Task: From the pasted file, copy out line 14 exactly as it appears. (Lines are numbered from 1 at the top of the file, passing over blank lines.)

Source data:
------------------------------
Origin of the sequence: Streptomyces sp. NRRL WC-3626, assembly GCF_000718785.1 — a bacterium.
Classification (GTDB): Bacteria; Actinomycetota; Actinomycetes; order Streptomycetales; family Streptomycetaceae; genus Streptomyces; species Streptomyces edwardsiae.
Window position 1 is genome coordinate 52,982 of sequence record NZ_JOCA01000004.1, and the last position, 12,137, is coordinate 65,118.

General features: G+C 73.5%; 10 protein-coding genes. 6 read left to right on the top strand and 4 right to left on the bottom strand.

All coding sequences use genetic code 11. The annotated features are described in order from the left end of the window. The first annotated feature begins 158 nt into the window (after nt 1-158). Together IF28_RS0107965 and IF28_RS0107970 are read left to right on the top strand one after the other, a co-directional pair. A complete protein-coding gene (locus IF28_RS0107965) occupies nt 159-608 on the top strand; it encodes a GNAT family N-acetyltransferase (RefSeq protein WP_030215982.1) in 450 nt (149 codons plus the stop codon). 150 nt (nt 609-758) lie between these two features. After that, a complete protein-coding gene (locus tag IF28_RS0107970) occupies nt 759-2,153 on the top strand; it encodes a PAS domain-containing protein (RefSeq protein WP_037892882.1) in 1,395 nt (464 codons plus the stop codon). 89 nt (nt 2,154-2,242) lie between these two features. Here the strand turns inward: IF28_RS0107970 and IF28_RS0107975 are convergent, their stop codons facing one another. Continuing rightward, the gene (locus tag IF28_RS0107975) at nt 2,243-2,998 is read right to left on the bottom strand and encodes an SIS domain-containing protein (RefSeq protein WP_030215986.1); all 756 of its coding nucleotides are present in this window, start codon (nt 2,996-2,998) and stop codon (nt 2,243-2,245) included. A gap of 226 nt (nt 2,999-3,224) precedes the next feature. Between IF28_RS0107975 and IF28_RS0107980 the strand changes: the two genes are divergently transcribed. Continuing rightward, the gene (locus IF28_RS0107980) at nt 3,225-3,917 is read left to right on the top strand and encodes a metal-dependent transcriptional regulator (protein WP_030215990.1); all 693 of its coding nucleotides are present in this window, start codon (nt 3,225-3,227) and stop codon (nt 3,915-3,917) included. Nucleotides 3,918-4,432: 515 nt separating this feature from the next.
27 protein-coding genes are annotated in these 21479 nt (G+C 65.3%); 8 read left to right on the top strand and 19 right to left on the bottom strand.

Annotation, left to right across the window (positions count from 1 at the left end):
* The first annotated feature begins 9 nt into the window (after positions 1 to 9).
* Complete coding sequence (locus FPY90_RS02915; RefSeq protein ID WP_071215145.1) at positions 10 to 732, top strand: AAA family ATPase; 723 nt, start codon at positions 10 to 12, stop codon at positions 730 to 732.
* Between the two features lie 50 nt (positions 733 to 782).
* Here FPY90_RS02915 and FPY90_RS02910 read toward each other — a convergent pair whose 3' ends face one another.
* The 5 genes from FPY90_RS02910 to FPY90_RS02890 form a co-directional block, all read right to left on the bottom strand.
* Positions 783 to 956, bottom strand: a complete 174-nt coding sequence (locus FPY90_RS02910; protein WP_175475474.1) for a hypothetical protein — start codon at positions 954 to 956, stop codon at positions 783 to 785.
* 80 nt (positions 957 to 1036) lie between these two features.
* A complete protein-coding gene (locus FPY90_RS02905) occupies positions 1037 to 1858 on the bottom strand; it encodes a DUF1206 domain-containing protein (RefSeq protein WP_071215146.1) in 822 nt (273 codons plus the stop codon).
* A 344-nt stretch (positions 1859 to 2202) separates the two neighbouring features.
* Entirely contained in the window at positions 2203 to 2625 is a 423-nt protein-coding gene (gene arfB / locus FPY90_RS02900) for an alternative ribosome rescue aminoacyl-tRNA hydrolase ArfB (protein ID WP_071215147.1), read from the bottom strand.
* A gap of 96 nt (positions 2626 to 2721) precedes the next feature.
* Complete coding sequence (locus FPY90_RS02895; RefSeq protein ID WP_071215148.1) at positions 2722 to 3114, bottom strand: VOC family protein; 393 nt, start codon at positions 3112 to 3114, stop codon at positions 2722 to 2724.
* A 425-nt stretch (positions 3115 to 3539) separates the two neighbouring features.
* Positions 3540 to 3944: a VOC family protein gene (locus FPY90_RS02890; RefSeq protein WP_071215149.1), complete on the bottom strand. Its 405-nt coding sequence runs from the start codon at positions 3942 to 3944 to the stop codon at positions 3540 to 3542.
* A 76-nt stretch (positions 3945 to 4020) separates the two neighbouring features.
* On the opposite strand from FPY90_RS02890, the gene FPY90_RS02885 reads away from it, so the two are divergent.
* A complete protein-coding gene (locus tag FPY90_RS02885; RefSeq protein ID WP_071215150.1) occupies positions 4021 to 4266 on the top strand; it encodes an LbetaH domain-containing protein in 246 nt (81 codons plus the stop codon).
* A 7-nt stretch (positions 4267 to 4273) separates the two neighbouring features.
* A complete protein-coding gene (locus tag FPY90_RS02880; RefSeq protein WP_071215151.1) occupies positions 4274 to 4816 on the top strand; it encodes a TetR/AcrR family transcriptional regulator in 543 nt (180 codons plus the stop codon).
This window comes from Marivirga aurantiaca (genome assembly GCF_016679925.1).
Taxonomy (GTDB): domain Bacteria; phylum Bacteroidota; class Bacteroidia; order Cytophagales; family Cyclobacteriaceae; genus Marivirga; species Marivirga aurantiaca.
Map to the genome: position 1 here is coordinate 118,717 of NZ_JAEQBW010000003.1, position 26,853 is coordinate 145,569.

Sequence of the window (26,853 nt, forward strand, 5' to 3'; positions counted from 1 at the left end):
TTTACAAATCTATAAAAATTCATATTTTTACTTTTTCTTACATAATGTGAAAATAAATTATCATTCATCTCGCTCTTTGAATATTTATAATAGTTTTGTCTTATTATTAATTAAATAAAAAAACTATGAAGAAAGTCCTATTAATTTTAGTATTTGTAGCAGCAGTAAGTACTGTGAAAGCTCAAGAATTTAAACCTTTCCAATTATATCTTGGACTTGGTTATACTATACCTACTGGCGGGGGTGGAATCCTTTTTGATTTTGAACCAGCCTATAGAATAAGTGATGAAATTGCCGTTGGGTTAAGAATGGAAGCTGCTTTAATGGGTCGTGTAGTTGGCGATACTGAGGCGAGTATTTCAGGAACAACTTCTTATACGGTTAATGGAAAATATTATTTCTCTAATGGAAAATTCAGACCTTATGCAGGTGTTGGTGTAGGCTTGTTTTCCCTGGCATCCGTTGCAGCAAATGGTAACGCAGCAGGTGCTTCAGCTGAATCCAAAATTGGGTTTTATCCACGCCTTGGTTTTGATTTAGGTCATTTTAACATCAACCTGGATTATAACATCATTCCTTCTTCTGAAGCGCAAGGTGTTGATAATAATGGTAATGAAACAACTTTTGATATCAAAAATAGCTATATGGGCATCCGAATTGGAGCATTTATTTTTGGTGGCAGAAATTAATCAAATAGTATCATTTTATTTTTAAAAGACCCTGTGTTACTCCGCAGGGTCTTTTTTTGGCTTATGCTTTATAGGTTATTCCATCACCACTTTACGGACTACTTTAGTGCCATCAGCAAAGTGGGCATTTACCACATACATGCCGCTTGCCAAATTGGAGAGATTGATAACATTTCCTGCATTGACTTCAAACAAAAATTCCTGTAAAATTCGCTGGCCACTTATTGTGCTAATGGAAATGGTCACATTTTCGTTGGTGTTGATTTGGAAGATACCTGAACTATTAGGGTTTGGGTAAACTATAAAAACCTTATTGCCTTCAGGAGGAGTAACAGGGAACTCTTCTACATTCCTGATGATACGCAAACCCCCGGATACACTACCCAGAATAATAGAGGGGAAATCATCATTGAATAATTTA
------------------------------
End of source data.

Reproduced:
* 80 nt (positions 957 to 1036) lie between these two features.